Luxury watch brand Jaeger-LeCoultre is celebrating the 100th anniversary of Charlie Chaplin’s iconic character The Little Tramp with a curated museum exhibition entitled Forever Charlie! charting the acting legend’s iconic career. Showcasing today at the Film Society of Lincoln Center in New York, the exhibition will run until May 4.

While the exhibition is being held in the Big Apple, the homage was actually curated by the Musée de l’Elysée, which is based in Switzerland, where the actor lived and later died in 1977 from a stroke.

Opening the exhibition will be Carmen Chaplin, the granddaughter of Charlie who is an actress and film director in her own right. Guests can expect to see an extensive photographic timeline of Charlie’s most memorable film and television appearances as well as archived pictures taken from the private Charles Chaplin Archive. “The Chaplin photographic collection contains about 10,000 photographs and negatives. In the context of this unique exhibition at the Film Society of Lincoln Center, we have the privilege to present iconic images selected for the occasion,” said Sam Stourdzé the Director of the Musée de l’Elysée.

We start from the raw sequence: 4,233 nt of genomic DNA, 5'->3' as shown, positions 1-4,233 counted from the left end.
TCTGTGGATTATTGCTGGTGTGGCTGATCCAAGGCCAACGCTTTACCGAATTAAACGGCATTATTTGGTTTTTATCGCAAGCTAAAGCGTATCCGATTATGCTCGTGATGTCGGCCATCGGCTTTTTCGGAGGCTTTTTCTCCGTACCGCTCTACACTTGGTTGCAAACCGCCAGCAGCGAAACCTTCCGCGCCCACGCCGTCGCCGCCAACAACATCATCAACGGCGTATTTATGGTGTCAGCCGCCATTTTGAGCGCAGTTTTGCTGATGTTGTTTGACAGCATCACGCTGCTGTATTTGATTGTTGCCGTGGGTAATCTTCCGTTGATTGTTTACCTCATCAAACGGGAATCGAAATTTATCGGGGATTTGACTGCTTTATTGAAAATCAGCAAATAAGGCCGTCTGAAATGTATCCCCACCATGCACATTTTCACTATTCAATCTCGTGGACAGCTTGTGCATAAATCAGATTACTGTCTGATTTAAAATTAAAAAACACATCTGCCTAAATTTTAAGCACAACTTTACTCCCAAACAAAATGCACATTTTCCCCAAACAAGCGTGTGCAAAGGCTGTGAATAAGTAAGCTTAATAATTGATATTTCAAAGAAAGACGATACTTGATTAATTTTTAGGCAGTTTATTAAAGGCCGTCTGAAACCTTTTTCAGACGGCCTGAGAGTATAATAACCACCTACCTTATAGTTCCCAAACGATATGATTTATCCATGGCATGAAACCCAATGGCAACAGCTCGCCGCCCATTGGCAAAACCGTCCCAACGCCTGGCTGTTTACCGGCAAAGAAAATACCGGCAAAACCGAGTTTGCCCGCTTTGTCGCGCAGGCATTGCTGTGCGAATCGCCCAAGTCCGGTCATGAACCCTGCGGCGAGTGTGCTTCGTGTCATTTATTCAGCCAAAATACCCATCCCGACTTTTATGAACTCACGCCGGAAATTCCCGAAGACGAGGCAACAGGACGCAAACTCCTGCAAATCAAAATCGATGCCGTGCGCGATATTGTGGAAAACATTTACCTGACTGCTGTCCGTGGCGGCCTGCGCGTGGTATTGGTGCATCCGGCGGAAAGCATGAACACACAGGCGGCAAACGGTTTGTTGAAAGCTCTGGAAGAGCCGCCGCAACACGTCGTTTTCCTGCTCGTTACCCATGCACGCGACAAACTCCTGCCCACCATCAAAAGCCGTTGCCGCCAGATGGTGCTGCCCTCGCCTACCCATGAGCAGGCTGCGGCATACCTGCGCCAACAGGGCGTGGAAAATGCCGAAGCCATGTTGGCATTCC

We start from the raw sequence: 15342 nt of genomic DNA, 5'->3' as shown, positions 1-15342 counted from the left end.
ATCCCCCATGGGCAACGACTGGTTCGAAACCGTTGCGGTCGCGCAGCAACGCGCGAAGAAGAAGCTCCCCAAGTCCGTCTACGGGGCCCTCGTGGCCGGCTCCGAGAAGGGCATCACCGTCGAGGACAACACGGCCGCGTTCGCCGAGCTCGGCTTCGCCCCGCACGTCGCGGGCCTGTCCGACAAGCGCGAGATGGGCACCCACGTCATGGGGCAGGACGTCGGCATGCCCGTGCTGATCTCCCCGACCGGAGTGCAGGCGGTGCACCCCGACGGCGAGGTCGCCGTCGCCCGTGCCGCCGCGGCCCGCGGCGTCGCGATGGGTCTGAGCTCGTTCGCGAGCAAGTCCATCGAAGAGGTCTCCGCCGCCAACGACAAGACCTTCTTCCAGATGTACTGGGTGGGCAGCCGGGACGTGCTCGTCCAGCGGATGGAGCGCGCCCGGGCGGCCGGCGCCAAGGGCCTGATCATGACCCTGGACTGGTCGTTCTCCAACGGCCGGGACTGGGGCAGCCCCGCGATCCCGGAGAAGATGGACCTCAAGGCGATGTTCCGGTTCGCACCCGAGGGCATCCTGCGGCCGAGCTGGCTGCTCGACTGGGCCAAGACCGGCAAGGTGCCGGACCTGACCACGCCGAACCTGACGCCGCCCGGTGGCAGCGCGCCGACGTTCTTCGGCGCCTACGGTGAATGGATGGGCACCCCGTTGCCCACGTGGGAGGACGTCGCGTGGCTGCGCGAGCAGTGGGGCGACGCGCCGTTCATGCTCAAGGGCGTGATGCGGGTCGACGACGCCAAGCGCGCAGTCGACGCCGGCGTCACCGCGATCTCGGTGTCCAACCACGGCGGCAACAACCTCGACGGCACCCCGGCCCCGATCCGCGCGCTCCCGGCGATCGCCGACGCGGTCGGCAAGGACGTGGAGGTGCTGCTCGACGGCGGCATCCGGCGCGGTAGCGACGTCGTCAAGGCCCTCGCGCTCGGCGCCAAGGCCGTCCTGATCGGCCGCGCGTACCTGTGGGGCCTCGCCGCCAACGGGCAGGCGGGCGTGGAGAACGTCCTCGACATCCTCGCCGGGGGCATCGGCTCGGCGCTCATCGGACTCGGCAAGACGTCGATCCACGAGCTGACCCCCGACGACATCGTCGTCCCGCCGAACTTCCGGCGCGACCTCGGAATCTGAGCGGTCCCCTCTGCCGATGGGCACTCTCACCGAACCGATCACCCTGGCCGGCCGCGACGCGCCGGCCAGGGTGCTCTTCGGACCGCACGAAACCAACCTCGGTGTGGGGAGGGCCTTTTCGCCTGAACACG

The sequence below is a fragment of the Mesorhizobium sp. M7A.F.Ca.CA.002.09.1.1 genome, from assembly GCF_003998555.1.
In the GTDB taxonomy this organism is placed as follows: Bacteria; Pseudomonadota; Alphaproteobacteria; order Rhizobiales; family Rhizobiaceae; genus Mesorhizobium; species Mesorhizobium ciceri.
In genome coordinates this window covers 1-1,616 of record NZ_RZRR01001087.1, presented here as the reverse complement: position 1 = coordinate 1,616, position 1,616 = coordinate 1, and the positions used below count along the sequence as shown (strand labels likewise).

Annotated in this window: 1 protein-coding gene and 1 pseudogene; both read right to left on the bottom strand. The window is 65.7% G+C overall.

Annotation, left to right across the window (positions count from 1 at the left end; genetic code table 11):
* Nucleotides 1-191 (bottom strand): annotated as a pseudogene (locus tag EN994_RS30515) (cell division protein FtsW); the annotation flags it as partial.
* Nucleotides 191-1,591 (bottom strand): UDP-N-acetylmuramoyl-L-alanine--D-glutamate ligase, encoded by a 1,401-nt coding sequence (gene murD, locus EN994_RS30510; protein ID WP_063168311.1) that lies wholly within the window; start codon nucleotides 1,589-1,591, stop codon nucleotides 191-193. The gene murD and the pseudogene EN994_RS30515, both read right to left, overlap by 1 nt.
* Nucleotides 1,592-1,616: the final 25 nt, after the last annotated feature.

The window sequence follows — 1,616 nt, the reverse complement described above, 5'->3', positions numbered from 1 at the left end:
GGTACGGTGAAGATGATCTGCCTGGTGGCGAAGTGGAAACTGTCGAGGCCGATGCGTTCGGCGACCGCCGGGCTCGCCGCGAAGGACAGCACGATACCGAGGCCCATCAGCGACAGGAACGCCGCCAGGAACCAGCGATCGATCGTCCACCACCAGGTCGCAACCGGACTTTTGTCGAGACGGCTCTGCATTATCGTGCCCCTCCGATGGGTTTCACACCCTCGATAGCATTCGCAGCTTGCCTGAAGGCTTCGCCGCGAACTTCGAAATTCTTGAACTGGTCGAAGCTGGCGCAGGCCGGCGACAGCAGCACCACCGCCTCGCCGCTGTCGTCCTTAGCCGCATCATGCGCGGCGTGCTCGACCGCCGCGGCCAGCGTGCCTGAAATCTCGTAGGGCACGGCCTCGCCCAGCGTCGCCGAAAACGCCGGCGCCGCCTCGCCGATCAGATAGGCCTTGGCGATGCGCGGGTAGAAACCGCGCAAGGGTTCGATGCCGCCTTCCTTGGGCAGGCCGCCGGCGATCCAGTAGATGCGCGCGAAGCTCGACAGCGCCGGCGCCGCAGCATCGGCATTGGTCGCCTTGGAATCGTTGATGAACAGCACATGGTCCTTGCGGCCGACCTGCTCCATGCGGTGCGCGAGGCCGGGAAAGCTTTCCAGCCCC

Charlie Chaplin as his iconic character, The Little Tramp

The Little Tramp was a character created by Charlie when he was 24-years-old. The actor played the role throughout his career, with it being one of his defining characters, garnering his huge success in America. Characterised by his walking stick, oversized clothing and bowler hat, The Little Tramp is one of the most recognised comedic and pop culture icons in the world. The Film Society of Lincoln Center chose Charlie to be the first actor to receive an award for his services to the arts, a commendation that has now been named after him and was presented to current industry icons including Alfred Hitchcock and Martin Scorsese among others.

A long-time supporter of the arts and cinema, Swiss-based company Jaeger-LeCoultre have sponsored many film festivals and exhibitions worldwide but took a particular interest in the Chaplin retrospective as the actor actually retired and passed away in Switzerland at the end of his life, having lived there for over 25 years.

If heading to New York, put this exhibition on your must-visit list.